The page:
MANILA – Philippines warned on Monday that it will deny visas to prosecutors of the International Criminal Court to prevent a possible investigation into the government’s war against drugs and added that ICC officials will be immediately deported if they managed to the enter the country.
“We will smile at them (prosecutors) and tell them nicely, ‘You can’t do it here. If you persist, you will be deported,’” presidential spokesperson Salvador Panelo said in a press briefing, according to state news agency PNA.
On Sunday, Philippines had formally withdrawn from the Rome Statute – which established the ICC in 1998 – a year after the government, led by President Rodrigo Duterte, had communicated the decision to the United Nations after ICC Prosecutor Fatou Bensouda began a preliminary examination of the alleged extra-judicial killings during the anti-drug campaign.
Duterte’s spokesperson said employees of the court will be welcome to visit the country as tourists but will be immediately deported if it was found out that they were investigating the drug war.
“Because when you try to subject a country to your jurisdiction, then you’re interfering with the sovereignty of our country,” said Panelo, adding that the Philippines had the right to prosecute and sentence those who violate the law.
The spokesperson supported Duterte’s claim that the ICC has no jurisdiction over the Philippines, because even though the country signed the Rome Statute in 2000 and the Congress ratified it in 2011, this last step was not published in the Official Gazette, making it invalid.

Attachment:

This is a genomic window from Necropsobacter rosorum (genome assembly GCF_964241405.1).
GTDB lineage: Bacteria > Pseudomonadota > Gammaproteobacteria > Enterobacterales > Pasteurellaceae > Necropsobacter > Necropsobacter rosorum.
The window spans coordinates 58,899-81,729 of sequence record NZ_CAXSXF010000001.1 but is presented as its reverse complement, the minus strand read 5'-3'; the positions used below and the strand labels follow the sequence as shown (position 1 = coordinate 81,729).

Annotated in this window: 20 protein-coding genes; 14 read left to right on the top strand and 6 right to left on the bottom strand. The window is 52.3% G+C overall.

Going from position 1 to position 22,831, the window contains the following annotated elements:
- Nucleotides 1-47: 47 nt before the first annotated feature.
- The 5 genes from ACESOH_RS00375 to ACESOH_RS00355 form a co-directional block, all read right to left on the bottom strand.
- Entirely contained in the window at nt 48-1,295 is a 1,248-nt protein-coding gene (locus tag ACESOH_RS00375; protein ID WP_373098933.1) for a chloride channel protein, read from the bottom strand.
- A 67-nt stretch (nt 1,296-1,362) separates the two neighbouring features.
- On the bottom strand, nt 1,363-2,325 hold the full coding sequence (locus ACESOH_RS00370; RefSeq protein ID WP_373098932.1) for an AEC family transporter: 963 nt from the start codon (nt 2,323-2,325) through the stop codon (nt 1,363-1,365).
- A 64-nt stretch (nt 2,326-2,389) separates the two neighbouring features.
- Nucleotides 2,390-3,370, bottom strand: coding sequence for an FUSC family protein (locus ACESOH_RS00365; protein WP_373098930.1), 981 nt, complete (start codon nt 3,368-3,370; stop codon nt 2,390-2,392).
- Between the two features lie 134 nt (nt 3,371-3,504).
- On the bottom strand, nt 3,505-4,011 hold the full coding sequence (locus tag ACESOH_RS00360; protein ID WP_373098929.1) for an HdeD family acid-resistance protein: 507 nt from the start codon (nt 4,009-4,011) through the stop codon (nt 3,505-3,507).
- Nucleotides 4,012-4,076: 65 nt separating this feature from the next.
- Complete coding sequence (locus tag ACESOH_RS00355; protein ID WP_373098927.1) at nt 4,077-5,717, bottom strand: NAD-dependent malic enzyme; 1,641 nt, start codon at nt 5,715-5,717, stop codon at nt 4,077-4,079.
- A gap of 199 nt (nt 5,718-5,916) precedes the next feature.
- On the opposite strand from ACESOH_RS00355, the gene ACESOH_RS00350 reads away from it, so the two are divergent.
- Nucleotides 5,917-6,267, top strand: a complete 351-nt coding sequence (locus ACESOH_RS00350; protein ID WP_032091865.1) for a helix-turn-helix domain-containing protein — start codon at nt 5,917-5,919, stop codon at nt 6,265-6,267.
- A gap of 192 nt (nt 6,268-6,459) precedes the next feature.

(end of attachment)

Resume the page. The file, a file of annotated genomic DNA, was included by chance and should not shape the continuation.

Duterte has been accused of crimes against humanity in the ICC for the abuses committed during his controversial drug war, which has led to the killing of more than 5,000 suspects according to police data, although civil rights groups put the number at more than 20,000.
Six families of victims of the campaign had filed a petition about the drug war in the ICC in August, although the lawsuit, which led the court to order a preliminary probe, was filed in April 2017 by Philippine lawyer Julio Sabio.
Sabio is also representing Edgar Matobato, a man who had admitted before the Filipino Senate that he had been a member of the so-called “Davao death squads” between 1988 and 2013, allegedly set up by Duterte to wipe out criminals from the city.
ICC spokesperson Fadi El Abdallah said on Sunday that Manila’s exit will not stop the investigation from continuing, as the alleged crimes being investigated were committed when the country was a member of the court.